There are many different forms of rape. Rape can be used to take, break, destroy, dehumanize and to torture. “Rape perpetuated by as soldiers has been experienced by women in a variety of forms:
rape by a male soldier of a woman he thinks of as a ‘foreigner’; rape by an individual male soldier of a civilian woman of the same nationality while that soldier is ‘off duty’; rape by a male soldier of a woman soldier in the same army, perhaps because he resents her presence in a preciously all-male unit or because he is angry at her for her unwillingness to date him or flirt with him; rapes of women held in military prisons by male soldiers serving as guards; rapes perpetrated by a soldier acting as an interrogator with the apparent purpose of forcing the woman victim to give information; rapes by a group of invading soldiers to force women of a different ethnicity or race to flee their home regions; rapes of captured women by soldiers of one communal or national group aimed principally at humiliating the men of an opposing group’ rapes by men of one ethnicity, race, or nationality of men from the ‘enemy’ group to make the latter feel humiliated because they have been, via rape, reduced to ‘mere women’; rapes of women by men in accordance to male officers’ system of morale-boosting rewards in their man after battle; rapes of women taking refuge in wartime refugee camps by men also taking refuge in those camps or by men who are assigned to protect women in those camps; rapes of women by those men who are prostitution procurers to ‘prepare’ them for later service in brothel organized for soldier clients; rapes of women in wartime by civilian men of their same ethnic or national community who are acting out a misogyny nurtured by and licensed by the militarized climate; rapes of women who publicly oppose militarization by men of their own supposed community who support militarization.” (Enloe 109-10)
In all of these forms of rape, they are done in an attempt to victimize and alienate these women and sometimes even men. Other forms of sexual violence consist of group rape and even horrific events of foreign objects and blades used to mutilate female genitalia. In these cases, most women suffer terrible physical deformities and lifelong medical problems that often go unaided. Men too can face terrible physical trauma. “Agger and Jensen note that ‘sexual torture’ is ‘widely used in the process of breaking down the identity of political prisoners. It is important to understand the psychodynamics of this trauma, since many refugees who seek psychological and psychiatric assistance have suffered sexual trauma.” (Carlson) The worst part is the fact that the men who commit these crimes go free and do these horrific acts of sexual violence again to yet more men and women. “Typically, when rape happens in the midst of war, no individual soldier-rapists are identified by victims, by their senior command, or by the media (if there). The women who suffer rape in wartime usually remain faceless as well.” (Enloe 108)
Women are not the sole victims of sexual violence. As depicted by Carlson, men sometimes too experience sexual violence and humiliation. “If the topic of sexual assault against women in times of war has been uncomfortably pushed to the side of the agenda, then the topic of sexual assault against men has been treated as particularly taboo.” (Carlson) Another example would be the Hutus cutting off Tutsi male genitalia in Rwanda. Men can be humiliated and physically abused just as women can. However, women seem to remain the majority of sexual victimization.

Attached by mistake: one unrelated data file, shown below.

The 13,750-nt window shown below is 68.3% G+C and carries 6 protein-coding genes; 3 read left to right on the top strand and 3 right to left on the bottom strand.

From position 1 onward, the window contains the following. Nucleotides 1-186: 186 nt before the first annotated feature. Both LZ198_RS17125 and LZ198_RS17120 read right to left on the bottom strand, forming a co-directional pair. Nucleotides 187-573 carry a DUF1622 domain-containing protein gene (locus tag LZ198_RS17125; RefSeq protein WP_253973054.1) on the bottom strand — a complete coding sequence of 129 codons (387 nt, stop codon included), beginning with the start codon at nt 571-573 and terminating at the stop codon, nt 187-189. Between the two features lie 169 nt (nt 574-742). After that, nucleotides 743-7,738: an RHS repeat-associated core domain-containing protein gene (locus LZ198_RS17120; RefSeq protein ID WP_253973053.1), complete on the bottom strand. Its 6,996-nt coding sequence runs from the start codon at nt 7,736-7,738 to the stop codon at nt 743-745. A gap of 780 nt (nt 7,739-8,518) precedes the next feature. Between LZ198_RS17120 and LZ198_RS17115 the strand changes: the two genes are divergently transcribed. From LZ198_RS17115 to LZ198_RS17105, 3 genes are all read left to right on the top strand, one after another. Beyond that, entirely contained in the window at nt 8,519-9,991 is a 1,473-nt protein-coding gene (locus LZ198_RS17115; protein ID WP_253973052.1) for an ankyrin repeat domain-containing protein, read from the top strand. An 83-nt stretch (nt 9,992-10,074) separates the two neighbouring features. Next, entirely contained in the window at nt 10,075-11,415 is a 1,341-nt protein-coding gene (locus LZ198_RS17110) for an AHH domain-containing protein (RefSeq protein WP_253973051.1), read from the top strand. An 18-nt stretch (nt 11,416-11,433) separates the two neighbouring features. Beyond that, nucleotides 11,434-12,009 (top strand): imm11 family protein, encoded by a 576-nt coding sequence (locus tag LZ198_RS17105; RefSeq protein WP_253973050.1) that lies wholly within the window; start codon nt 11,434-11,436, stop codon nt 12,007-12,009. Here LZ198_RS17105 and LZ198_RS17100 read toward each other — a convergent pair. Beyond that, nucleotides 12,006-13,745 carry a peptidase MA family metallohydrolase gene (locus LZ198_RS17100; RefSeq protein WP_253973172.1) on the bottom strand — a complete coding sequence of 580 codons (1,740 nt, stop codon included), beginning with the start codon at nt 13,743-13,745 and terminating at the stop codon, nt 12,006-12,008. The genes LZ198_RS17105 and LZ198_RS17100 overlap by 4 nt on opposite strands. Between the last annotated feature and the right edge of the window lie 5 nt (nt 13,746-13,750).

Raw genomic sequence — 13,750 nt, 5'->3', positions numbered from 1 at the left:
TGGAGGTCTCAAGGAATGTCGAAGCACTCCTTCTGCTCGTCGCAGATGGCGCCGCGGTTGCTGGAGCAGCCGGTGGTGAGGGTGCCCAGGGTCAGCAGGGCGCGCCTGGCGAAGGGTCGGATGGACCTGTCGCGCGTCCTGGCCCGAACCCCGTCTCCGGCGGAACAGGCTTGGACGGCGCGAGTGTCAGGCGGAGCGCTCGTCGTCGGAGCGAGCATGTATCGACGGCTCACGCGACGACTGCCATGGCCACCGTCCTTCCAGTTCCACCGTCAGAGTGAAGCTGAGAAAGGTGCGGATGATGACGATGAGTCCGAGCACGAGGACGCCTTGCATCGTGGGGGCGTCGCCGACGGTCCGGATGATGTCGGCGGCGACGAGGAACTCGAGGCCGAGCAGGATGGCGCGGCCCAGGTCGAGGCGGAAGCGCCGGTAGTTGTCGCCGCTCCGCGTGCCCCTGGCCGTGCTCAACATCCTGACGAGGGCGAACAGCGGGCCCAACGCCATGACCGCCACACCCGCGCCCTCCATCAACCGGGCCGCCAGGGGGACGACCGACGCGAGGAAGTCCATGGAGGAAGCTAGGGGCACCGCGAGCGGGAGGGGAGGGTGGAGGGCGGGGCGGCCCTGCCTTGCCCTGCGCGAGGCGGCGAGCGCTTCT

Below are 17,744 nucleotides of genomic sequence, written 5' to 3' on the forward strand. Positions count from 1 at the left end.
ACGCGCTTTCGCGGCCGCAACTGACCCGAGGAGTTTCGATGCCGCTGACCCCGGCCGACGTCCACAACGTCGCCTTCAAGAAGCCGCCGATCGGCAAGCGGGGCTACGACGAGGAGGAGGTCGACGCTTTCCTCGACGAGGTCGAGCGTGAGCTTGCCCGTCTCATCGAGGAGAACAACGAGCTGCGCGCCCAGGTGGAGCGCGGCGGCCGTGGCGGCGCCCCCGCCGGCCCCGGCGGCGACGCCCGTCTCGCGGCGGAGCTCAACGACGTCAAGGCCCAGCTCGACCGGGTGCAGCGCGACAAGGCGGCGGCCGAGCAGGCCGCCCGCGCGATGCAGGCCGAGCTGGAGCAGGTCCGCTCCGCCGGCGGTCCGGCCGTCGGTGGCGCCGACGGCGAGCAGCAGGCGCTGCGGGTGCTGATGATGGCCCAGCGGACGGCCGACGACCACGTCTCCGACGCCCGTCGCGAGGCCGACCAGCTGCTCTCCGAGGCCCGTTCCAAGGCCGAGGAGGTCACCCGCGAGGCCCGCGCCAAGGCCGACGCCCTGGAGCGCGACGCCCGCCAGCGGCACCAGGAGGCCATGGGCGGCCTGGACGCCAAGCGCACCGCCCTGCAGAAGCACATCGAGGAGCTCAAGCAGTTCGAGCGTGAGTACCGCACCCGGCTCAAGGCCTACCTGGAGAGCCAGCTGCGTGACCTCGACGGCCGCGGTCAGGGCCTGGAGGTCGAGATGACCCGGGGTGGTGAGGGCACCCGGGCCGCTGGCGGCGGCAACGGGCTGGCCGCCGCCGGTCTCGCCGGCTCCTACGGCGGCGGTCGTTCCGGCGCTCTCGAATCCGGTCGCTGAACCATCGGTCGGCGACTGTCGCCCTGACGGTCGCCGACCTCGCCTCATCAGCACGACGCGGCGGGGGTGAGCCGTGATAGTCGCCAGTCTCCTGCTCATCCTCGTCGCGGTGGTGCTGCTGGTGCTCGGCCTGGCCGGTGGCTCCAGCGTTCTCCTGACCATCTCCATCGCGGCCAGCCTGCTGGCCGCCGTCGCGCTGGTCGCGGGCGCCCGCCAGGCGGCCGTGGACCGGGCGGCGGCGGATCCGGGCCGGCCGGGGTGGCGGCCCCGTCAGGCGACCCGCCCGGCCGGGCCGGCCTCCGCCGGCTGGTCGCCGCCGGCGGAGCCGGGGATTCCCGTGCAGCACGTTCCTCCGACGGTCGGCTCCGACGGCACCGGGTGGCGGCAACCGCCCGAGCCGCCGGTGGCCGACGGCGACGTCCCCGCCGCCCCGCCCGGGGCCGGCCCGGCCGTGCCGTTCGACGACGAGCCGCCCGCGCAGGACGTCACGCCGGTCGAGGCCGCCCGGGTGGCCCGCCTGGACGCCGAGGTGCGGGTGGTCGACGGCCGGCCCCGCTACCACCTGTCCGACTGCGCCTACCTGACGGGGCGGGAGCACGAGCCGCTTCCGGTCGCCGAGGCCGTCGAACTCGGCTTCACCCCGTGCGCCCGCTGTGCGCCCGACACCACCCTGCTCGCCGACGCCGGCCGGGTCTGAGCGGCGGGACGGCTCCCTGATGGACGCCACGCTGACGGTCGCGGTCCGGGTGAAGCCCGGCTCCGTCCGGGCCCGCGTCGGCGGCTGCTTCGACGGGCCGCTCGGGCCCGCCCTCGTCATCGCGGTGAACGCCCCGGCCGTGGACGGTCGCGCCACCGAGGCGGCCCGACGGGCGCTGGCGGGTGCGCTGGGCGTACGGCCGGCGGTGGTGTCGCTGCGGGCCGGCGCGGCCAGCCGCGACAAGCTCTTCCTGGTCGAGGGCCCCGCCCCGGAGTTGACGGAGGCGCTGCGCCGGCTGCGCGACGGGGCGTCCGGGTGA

There is no grand solution that can halt sexual violence in times of war. Previously, laws have been passed and governments have debated over how to end this victimization: The 1949 Geneva Conventions, the 1977 Supplementary Protocols of the Geneva Conventions, the body of law from the Nuremberg Tribunal held at the end of World War II and the Military Tribunal of the Far East. Yet these acts and laws have offered little hope to the currently struggling victims of sexual violence. As said by Cynthia Enloe, “Rape is shocking” and not many people want to think or hear about it. However, one thing that can be done is increased awareness that rape is wrong and that it should not be tolerated. Another item to hamper future sex offenders would be to prosecute and hold them accountable for their actions “Often in Haiti and Indonesia, action has been required through the organizing by women, for women to uncover soldiers’ systematical uses of rape.” (Enloe 109). If people stand up and voice their opinions, then rape would not have to be something tolerated in any society.
Peterson, V. Spike. 1988. ‘An Archeology of Domination: Historicizing Gender and
Class in Early Western State Formation’. Ph.D. Dissertation. International Relations.
The American University.
Enloe, Cynthia, 1939 “Maneuvers; The International Politics of Militarizing Women’s Lives”. University of California Press, Berkley CA.
Saturday, November 21, 2009
Most people believe that war, and the horrors that accompany it, are a bad thing, so why do we fight? The usual responses are freedom, self-defense, or the protection of others. These are all considered "good things," which blur the line on whether or not war is good or bad, and cause confusion as to whether or not fighting should occur. These "good reasons" are not only the cause of cognitive dissonance, they also tend to be the justification people use. After all, if we're protecting others, or freeing the oppressed, then war is appropriate, right?
Well, I have to disagree, no matter how great the prize, at the end of the day, the amount of blood spilled will outweigh it. I feel it's time for people to get their heads out of the sand, and realize that you can justify anything if you try hard enough, and doing so causes more harm than good.